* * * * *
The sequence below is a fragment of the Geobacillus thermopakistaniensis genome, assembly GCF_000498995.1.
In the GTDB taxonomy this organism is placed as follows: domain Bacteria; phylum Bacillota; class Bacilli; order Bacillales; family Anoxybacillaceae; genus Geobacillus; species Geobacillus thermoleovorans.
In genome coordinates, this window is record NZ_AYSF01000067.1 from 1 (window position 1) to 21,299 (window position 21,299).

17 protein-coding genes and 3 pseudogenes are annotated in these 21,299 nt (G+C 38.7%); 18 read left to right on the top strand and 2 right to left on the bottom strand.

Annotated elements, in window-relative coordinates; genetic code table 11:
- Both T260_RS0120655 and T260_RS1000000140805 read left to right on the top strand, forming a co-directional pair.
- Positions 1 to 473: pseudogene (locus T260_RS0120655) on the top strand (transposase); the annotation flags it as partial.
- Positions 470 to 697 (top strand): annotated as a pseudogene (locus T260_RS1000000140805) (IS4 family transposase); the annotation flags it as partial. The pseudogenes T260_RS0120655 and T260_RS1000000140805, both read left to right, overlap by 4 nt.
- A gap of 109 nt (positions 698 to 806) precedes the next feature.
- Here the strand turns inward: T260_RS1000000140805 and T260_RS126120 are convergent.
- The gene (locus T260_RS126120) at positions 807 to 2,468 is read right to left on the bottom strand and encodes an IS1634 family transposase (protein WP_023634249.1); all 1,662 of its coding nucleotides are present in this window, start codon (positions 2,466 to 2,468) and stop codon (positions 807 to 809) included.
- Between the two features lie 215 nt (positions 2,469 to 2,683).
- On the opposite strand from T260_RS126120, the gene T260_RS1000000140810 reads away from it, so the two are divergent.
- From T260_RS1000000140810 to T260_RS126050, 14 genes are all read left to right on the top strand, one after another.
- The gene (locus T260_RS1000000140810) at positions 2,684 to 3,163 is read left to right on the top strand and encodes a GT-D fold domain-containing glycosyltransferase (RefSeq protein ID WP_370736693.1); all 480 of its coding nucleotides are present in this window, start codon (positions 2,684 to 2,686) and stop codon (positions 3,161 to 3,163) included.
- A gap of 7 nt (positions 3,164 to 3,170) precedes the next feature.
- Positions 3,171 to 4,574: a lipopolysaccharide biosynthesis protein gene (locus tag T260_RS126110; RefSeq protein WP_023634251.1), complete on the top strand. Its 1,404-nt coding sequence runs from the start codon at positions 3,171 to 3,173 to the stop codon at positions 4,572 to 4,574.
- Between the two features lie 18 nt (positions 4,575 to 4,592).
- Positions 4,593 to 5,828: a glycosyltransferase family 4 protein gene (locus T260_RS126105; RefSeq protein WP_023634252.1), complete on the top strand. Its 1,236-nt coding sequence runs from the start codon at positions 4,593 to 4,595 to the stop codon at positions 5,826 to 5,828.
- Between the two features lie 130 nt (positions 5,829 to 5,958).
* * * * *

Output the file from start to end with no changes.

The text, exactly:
The sequence below is a fragment of the Geobacillus thermopakistaniensis genome, assembly GCF_000498995.1.
In the GTDB taxonomy this organism is placed as follows: domain Bacteria; phylum Bacillota; class Bacilli; order Bacillales; family Anoxybacillaceae; genus Geobacillus; species Geobacillus thermoleovorans.
In genome coordinates, this window is record NZ_AYSF01000067.1 from 1 (window position 1) to 21,299 (window position 21,299).

17 protein-coding genes and 3 pseudogenes are annotated in these 21,299 nt (G+C 38.7%); 18 read left to right on the top strand and 2 right to left on the bottom strand.

Annotated elements, in window-relative coordinates; genetic code table 11:
- Both T260_RS0120655 and T260_RS1000000140805 read left to right on the top strand, forming a co-directional pair.
- Positions 1 to 473: pseudogene (locus T260_RS0120655) on the top strand (transposase); the annotation flags it as partial.
- Positions 470 to 697 (top strand): annotated as a pseudogene (locus T260_RS1000000140805) (IS4 family transposase); the annotation flags it as partial. The pseudogenes T260_RS0120655 and T260_RS1000000140805, both read left to right, overlap by 4 nt.
- A gap of 109 nt (positions 698 to 806) precedes the next feature.
- Here the strand turns inward: T260_RS1000000140805 and T260_RS126120 are convergent.
- The gene (locus T260_RS126120) at positions 807 to 2,468 is read right to left on the bottom strand and encodes an IS1634 family transposase (protein WP_023634249.1); all 1,662 of its coding nucleotides are present in this window, start codon (positions 2,466 to 2,468) and stop codon (positions 807 to 809) included.
- Between the two features lie 215 nt (positions 2,469 to 2,683).
- On the opposite strand from T260_RS126120, the gene T260_RS1000000140810 reads away from it, so the two are divergent.
- From T260_RS1000000140810 to T260_RS126050, 14 genes are all read left to right on the top strand, one after another.
- The gene (locus T260_RS1000000140810) at positions 2,684 to 3,163 is read left to right on the top strand and encodes a GT-D fold domain-containing glycosyltransferase (RefSeq protein ID WP_370736693.1); all 480 of its coding nucleotides are present in this window, start codon (positions 2,684 to 2,686) and stop codon (positions 3,161 to 3,163) included.
- A gap of 7 nt (positions 3,164 to 3,170) precedes the next feature.
- Positions 3,171 to 4,574: a lipopolysaccharide biosynthesis protein gene (locus tag T260_RS126110; RefSeq protein WP_023634251.1), complete on the top strand. Its 1,404-nt coding sequence runs from the start codon at positions 3,171 to 3,173 to the stop codon at positions 4,572 to 4,574.
- Between the two features lie 18 nt (positions 4,575 to 4,592).
- Positions 4,593 to 5,828: a glycosyltransferase family 4 protein gene (locus T260_RS126105; RefSeq protein WP_023634252.1), complete on the top strand. Its 1,236-nt coding sequence runs from the start codon at positions 4,593 to 4,595 to the stop codon at positions 5,826 to 5,828.
- Between the two features lie 130 nt (positions 5,829 to 5,958).